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As you have experienced, borrower mortgage qualification requirements for jumbo loans are stricter than for non-jumbo loans and have becoming more challenging over the past six months. For borrowers to receive the best mortgage terms, lenders typically require a higher credit score (above 720) and apply a lower loan-to-value (LTV) ratio (75% or below). For borrowers with credit scores lower than 720, the maximum LTV ratio may be 70% or lower. Additionally, the maximum LTV ratio for a cash-out jumbo refinance is also usually lower. Please note that if you use proceeds from a jumbo refinance to pay-off a second mortgage many lenders consider that a cash-out refinance even though you do not receive any money from the loan. Also, most jumbo lenders require that borrowers have six-to-nine months of total monthly housing expense as savings in reserve after the loan closes. On a positive note, most lenders use a similar maximum borrower debt-to-income ratio for both jumbo and non-jumbo loans -- usually 43% -- so it is somewhat unusual that the lender you spoke with used a 35% debt-to-income ratio.
The challenges you specifically face in attempting to refinance your jumbo loan are likely due to your credit score being lower than 720, your LTV ratio being above 70% - 75% and most lenders classifying the loan as a cash-out refinance because you are paying off a second mortgage. The reserve requirement may also present a challenge, depending on how much money you have in savings.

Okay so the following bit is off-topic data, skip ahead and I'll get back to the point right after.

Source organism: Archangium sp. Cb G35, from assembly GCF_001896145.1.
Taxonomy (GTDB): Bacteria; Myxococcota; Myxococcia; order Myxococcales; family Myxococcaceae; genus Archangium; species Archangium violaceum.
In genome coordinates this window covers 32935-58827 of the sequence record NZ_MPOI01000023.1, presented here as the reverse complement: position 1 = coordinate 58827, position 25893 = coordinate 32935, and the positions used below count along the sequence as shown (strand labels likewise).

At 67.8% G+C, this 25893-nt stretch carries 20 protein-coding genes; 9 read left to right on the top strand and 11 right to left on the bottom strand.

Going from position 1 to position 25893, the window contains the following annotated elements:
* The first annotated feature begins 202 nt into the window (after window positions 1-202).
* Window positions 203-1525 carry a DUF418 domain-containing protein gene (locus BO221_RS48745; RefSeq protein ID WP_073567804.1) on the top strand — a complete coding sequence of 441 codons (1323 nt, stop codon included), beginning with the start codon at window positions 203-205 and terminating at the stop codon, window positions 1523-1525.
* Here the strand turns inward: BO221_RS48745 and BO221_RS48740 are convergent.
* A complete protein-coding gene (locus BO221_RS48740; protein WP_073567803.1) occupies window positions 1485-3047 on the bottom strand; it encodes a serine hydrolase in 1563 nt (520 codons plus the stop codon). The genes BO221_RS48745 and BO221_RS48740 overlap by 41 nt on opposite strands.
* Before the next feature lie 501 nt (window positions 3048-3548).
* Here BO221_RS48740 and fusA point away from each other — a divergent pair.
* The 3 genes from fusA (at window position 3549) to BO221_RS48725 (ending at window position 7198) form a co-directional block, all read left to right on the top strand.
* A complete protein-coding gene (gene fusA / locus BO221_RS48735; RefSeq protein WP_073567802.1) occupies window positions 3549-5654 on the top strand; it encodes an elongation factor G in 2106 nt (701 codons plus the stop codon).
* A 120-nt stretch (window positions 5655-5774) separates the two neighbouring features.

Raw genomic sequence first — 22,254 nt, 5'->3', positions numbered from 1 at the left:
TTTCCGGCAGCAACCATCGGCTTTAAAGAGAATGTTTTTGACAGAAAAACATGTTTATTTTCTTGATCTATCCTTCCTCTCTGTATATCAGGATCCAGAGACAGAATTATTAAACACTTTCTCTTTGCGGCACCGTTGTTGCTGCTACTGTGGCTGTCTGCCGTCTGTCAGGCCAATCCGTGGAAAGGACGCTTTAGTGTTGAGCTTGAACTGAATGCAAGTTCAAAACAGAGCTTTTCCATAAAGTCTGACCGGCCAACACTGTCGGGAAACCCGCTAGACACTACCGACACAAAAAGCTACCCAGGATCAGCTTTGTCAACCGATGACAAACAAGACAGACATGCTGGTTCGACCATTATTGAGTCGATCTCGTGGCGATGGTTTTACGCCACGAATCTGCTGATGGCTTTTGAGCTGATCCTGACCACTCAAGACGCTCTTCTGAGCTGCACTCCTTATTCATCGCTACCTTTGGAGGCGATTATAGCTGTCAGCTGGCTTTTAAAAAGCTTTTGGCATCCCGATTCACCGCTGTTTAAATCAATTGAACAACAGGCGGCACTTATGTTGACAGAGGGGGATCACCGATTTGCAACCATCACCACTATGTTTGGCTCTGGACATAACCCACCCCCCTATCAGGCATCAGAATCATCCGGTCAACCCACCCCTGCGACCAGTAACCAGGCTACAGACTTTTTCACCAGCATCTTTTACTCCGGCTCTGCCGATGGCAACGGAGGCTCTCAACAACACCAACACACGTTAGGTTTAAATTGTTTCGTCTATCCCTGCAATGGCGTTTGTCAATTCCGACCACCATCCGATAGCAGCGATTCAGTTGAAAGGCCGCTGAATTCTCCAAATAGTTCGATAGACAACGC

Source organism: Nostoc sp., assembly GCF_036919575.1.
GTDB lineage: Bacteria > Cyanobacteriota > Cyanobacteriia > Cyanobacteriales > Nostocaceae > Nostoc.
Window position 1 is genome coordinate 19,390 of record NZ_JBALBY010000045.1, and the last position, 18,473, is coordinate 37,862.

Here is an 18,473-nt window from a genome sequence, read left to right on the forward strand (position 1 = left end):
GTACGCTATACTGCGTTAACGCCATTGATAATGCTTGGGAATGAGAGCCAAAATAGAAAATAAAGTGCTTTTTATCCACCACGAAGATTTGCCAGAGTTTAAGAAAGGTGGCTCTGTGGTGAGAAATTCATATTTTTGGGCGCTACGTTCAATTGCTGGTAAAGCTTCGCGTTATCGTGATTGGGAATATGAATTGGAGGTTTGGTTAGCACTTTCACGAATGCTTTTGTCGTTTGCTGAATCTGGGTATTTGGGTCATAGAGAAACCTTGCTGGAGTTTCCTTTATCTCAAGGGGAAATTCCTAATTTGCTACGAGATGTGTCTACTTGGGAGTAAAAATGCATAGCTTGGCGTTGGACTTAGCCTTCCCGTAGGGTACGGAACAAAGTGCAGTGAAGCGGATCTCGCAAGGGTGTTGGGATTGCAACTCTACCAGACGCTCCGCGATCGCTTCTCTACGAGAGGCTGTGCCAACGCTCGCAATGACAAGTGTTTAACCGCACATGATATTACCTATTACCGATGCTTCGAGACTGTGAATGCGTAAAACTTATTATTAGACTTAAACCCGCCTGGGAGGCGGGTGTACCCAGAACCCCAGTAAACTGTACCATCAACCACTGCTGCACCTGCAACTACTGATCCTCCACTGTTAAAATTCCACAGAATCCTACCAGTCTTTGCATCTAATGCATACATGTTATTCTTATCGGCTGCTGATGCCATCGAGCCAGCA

Based on the information you provided, we recommend that you take the following steps. First, contact multiple lenders to understand how they would handle your unique situation. Although jumbo loan qualification guidelines are relatively strict, they also vary across different lenders. It is in your interest to contact several lenders as one may say no while another says yes. Review lenders in your area by clicking INTEREST RATES and you should also contact a local mortgage broker and credit union to understand your options. We advise you to contact at least four lenders to understand what is feasible given your financial profile.
Second, consider refinancing only your first mortgage and not both your first and second mortgage. Depending on where you live, the outstanding loan balance on your first mortgage may be lower than the conforming loan limit in your county. You can use our conforming loan limit calculator to determine the conforming loan limit for your county. If your mortgage balance is below the loan limit it should be significantly easier for you to qualify for a mortgage with a conforming loan amount. The one issue with this approach is that your current second mortgage lender is required to subordinate their loan to your new first mortgage. Some but not all second mortgage lenders will agree do this.
Finally, if steps one and two above do not yield the outcome you want, we recommend that you start paying-down your debt with the highest interest rate. It sounds like you do not have a lot of extra money but paying down even a small amount of debt can be helpful. Although it may take time, paying down your debt should improve your credit score and debt-to-income ratio and boost your ability to qualify for your refinance.